How to Email Your Professor
It’s been noted before that email is the lifeblood of this campus. No secrets there. But it has come to my attention that students’ interaction with professors via email is a point of concern for all parties involved. In particular, professors lament the sometimes use informal language in emails, even irking the most lax of professors. Most Middkids probably know enough to not put slang in emails to your teacher but what about sending an email without a greeting? What about an all-lowercase email? What about emails with abbrevs? Students live a fluid online world of work and play, but it’s probably worth reviewing how to contact your professor:
- When in doubt, write formal. Kinda like showing up to the party: better to be over dressed than under dressed.
- No slang, abbreviations, etc.
- Open with a greeting as if you were writing a snail mail letter, close with a sign-off (best wishes, warmly, sincerely, etc.) and sign your full name with class year
- Capitalize the beginning of sentences and use proper punctuation. Fragmented sentences are not acceptable.
- Send from your Middlebury email account because some professors do not read non-Midd emails.
- Identify yourself and the class. Some professors have a lot of students and several classes. It’s a good idea to put yourself in context.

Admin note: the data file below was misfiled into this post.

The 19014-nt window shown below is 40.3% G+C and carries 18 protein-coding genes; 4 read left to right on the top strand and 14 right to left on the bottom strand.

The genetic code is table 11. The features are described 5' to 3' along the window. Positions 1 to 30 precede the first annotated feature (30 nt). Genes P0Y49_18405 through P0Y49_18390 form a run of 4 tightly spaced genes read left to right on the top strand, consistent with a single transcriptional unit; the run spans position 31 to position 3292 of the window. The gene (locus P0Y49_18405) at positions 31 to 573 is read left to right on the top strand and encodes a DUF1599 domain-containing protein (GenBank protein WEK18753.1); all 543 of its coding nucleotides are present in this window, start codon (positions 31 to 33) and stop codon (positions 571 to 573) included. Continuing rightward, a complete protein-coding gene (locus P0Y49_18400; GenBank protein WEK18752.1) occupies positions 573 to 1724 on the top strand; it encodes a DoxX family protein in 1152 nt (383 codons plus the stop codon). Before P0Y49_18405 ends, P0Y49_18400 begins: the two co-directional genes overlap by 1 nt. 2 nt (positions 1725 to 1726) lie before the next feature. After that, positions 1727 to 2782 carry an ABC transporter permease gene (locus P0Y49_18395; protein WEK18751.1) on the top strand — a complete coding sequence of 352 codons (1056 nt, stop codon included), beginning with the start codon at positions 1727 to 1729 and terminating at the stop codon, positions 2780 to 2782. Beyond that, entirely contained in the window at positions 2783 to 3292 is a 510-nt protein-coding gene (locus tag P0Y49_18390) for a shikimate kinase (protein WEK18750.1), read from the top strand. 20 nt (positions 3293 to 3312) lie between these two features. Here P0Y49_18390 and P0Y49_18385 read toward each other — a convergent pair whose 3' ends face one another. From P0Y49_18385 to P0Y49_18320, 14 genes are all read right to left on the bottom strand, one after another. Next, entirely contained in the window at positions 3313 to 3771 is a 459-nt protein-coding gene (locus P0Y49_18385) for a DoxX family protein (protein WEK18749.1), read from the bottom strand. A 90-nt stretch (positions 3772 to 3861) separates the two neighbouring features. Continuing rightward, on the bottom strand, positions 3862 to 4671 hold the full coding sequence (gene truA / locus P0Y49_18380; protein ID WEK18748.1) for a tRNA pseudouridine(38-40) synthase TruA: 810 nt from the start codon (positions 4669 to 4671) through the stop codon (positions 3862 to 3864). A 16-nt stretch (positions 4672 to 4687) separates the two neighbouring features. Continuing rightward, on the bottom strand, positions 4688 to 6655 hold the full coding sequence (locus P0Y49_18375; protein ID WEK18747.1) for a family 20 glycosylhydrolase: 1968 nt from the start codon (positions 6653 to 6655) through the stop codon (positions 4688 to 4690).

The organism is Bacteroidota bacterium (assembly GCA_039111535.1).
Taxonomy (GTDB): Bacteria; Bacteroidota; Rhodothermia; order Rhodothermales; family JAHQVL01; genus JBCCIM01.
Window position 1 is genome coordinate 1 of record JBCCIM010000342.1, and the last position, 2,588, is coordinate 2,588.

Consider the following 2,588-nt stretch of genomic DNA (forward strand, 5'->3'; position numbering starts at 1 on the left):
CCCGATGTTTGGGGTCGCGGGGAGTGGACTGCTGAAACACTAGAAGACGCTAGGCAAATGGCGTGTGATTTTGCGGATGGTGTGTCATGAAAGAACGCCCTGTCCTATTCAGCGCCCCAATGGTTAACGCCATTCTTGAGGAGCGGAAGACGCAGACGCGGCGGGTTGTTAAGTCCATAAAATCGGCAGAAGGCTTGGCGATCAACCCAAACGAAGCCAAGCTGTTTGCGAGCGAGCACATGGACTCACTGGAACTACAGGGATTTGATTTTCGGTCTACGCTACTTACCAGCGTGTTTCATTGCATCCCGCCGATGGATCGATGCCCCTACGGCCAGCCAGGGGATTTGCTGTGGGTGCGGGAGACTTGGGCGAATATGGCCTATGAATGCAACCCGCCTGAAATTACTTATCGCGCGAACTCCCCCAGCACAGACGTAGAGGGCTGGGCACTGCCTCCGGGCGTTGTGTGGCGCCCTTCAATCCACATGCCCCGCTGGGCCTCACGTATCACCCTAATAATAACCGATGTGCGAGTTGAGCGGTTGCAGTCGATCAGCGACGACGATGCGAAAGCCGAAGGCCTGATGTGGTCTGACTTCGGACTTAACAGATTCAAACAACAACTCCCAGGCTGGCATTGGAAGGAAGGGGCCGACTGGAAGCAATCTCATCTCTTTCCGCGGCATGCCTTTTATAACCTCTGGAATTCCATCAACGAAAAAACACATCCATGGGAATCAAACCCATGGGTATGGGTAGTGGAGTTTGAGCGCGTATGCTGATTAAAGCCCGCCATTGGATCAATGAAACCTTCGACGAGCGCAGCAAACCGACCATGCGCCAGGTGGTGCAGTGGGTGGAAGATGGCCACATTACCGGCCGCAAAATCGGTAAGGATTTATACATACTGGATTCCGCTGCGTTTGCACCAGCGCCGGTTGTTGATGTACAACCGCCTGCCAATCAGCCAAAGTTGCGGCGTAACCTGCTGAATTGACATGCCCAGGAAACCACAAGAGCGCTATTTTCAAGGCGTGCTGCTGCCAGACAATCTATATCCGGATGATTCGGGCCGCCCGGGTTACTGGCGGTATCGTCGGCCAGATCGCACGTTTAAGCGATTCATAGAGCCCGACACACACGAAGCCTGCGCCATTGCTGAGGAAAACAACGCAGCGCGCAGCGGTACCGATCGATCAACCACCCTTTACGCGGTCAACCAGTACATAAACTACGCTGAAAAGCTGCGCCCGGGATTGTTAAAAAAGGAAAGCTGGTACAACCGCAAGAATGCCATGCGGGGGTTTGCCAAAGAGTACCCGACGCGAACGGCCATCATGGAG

- Be polite. Request, don’t demand.
- If you have a complicated issue, go to the professor in person during office hours or call on the phone. Trust me, it’s faster and more effective.
But for all the rules for students, professors (and administrators) need to know a few things about how we do email:
- Capitalization implies shouting. Just don’t use full-word capitalization and exclamation points, unless you’re angry.
- Aggregate your information into one email. Students get a lot of email. It’s a lot easier if you put all your information for the week in one email to us instead of forwarding three emails about upcoming events, another email about homework, and a yet another replying to a student question.
- Go easy on the reminders. Students take email from professors much more seriously than we do most other emails at this school. Professors should not be afraid of students deleting their emails (administrators on the other hand…).
- If you’re forwarding extra information (a cool new article, etc.), be aware that that is more work we have to do (even if its unofficial and you’re not expecting everyone to read it). You sent it out, it has become work for us.
- If you have a small enough class to have out-of-class discussions, do it with a blog where comments are on a website instead of all in long emails. Example: Prof. Isham’s class on 21st century global challenges.
- Try to shy away from the attachments unless its reference material like a syllabus. Instead, use links and in-body information.
- Just because you can put stuff in colors and bold and italics doesn’t mean you should.
- Just because you use an emoticon that you read about in the NYTimes doesn’t make you a “hip” professor.
MiddBlog wants to know: What other professor-student email rules should there be?